Progressive resistance training has been shown to provide a host of other benefits to reduce disability. Studies have shown that a program of regular progressive resistance exercise can provide the obvious strength gains that one would expect of such programs. Other studies have shown that gait speed and balance can improve even though treatment on gait/balance is not specifically provided.3,4
Because the skeletal framework of the body is more fragile and one’s center of gravity is altered with osteoporosis, balance/proprioceptive exercises are a keystone intervention. With a forward displacement over the center of gravity due to the collapse of the vertebrae in the spine, the sway to correct posture (postural sway) can increase. In essence, this compromises the body’s ability to maintain and correct posture. If postural sway increases, there is a likelihood that fall risk will increase.6
Shorter muscles of the hips, knees and ankles that are typical of such postures reduce the mechanical advantage of the muscles to correct loss of balance and compound the problem further. Stretching these muscle groups can help reverse this mechanical disadvantage. If the strengthening is done in conjunction with a prescribed balance retraining program, studies show benefits for reducing the risk of falls.7
When it comes to treatment for fall prevention, a key component appears to be individuality. Interventions that appear to be more successful at reducing the likelihood of falls in the elderly are those that are designed specifically for the patient. These “custom-prescribed” interventions are more likely to meet the individual needs of the patient, and as such may be more effective.7
The one exception to this rule is Tai Chi. Group Tai Chi programs have been shown to reduce falls. Home hazard assessment that is professionally prescribed also appears to reduce the rate of falls.7 Physical therapy is crucial to individually prescribe these home balance, strengthening, and safety programs.
While the onslaught of osteoporosis is an inevitable thing for some people, many things can be done to slow its progression and prevent further damage to the thinning skeletal system. Being part of a proactive intervention for individuals who have osteoporosis has the potential to greatly improve the safety, function and general mobility for these people.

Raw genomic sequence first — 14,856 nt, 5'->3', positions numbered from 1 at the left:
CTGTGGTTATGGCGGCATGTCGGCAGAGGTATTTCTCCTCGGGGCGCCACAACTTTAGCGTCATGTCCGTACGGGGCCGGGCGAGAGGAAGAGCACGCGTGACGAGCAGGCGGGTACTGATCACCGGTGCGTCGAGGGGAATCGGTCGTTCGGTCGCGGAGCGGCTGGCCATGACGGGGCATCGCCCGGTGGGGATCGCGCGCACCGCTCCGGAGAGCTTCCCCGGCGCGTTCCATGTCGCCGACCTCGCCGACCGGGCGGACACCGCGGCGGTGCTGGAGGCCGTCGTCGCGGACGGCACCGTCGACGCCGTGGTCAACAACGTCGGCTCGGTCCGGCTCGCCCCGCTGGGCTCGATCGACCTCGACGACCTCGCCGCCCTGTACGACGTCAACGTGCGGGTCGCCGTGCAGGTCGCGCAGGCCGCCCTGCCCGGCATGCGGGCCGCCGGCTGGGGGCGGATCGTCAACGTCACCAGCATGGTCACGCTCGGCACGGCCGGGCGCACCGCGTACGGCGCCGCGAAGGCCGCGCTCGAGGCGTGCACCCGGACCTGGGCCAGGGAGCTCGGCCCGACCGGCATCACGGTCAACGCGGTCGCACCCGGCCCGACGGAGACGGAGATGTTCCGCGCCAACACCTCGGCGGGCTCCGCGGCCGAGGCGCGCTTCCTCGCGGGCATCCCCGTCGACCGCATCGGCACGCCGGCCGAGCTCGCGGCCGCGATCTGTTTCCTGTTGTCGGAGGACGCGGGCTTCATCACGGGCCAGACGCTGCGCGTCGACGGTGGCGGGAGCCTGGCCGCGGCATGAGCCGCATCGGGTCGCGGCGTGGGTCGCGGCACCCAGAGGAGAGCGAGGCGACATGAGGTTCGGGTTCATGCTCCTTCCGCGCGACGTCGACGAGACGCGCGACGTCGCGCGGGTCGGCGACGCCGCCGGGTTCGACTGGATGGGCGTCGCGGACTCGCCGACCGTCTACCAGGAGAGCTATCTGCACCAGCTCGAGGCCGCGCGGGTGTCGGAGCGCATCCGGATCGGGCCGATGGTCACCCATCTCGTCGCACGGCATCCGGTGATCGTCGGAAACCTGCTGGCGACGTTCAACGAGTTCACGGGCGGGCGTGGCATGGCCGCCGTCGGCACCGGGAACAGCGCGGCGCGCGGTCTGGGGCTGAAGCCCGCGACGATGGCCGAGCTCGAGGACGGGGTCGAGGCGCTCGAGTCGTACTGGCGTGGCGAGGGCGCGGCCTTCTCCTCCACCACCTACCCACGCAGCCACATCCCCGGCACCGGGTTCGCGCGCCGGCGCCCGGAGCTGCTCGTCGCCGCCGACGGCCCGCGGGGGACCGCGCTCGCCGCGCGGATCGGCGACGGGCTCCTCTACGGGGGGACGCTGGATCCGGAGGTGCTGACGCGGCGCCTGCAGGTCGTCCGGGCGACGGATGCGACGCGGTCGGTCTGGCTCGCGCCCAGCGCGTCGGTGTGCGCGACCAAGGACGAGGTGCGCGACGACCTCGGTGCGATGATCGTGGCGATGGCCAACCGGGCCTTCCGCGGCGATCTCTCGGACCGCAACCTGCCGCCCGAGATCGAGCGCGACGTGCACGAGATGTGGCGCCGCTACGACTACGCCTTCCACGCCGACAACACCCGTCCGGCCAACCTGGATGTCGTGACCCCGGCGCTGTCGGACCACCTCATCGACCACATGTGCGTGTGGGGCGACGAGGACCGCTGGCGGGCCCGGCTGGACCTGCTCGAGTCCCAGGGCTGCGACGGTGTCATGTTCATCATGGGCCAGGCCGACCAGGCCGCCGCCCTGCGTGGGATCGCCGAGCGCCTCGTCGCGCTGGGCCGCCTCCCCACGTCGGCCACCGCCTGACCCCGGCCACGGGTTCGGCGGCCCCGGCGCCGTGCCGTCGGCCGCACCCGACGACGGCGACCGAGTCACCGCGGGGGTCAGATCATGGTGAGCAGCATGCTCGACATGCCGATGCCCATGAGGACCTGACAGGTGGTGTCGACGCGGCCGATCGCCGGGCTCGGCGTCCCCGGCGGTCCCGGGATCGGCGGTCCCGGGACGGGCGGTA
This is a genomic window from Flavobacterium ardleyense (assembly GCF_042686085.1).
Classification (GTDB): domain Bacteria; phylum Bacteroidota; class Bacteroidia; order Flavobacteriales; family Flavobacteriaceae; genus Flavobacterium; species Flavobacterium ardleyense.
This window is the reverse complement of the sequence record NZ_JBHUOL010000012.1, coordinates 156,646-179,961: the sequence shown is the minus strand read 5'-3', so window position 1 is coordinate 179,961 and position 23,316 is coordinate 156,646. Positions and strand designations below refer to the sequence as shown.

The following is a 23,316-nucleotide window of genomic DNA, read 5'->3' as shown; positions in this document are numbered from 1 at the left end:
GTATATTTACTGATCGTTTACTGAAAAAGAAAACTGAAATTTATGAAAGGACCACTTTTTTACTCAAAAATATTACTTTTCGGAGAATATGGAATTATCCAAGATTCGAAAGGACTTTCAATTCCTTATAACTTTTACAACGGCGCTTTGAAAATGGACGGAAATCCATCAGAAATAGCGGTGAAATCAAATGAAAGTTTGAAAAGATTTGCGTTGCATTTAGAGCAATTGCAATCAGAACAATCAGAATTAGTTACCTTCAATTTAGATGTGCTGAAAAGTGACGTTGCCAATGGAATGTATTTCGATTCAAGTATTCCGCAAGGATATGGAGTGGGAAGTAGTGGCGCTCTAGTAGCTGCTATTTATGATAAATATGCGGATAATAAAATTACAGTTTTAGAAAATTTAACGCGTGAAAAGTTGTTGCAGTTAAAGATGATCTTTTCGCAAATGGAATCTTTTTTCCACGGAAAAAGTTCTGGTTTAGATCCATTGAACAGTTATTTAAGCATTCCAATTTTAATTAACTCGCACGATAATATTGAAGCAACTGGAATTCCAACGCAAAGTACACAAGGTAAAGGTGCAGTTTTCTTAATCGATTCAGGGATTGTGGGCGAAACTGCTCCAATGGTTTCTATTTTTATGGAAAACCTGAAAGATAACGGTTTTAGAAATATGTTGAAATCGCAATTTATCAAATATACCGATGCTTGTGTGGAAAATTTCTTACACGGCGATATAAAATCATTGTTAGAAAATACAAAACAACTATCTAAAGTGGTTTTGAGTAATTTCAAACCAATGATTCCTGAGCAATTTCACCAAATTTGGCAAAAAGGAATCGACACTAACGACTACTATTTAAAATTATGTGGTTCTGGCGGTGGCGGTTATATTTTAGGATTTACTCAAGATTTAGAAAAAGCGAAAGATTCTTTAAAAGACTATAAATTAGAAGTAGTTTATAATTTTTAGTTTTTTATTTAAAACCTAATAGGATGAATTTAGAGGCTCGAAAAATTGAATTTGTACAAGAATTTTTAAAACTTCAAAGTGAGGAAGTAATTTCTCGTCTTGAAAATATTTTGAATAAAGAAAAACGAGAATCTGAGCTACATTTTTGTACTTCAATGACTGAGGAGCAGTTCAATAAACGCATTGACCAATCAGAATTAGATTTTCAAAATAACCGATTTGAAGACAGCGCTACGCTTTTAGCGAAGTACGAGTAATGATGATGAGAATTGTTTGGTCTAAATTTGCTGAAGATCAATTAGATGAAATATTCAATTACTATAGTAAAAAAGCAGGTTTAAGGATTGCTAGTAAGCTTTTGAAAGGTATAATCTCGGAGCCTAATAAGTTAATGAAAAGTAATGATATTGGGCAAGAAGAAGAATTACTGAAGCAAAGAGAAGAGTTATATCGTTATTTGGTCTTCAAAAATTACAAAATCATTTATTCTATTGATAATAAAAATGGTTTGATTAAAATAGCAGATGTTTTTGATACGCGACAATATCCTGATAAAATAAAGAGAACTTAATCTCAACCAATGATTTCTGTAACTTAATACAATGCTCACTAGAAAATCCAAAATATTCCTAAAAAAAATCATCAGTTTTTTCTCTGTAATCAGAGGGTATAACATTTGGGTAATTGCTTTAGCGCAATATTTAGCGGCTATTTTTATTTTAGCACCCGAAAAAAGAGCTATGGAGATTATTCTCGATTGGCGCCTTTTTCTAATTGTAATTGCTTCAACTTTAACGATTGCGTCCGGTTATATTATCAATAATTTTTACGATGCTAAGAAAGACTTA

1. Gillespie, WJ, Avenall, A. et. al., Vitamin D (2003). Vitamin D and vitamin D analogues for preventing fractures associated with involitional and post-menopausal osteoporosis. Cochrane Database of Systematic Reviews, Vol 3.
2. Avenell A, Gillespie WJ, Gillespie LD, O’Connell D (2009). Vitamin D and related vitamin D compounds for preventing fractures resulting from osteoporosis in older people. Cochrane Database of Systematic Reviews.
3. Latham N, Anderson C, Bennett D, Stretton C. Progressive resistance strength training for physical disability in older people. Cochrane Database for Systematic Reviews, Vol 3.
4. Liu CJ, Latham N. 2011. Can progressive resistance strength training reduce physical disability in older adults? A meta-analysis study. Disabil Rehabil. 33(2):87-97.
5. Neumann, D. 2009. Kinesiology of the Musculoskeletal System: Foundations for Rehabilitation, 2nd Ed., 36-37, 288-291.
6. Laura Smith, E. (Beth Weiss, Don Lehmkuhl.) 1995. Brunnstrom’s Clinical Kinesiology, 5th Ed., 405-406, 431-432.
7. Gillespie LD, Gillespie WJ, Robertson MC, Lamb SE, Cumming RG, Rowe BH. 2003. Interventions for preventing falls in elderly people. Cochrane Database for Systematic Reviews. Vol 3.
Ben Wiggin is practice manager of Huggins Hospital Back Bay Rehabilitation in Tamworth, NH. He has clinical interest in manual interventions and sports medicine. He can be reached at firstname.lastname@example.org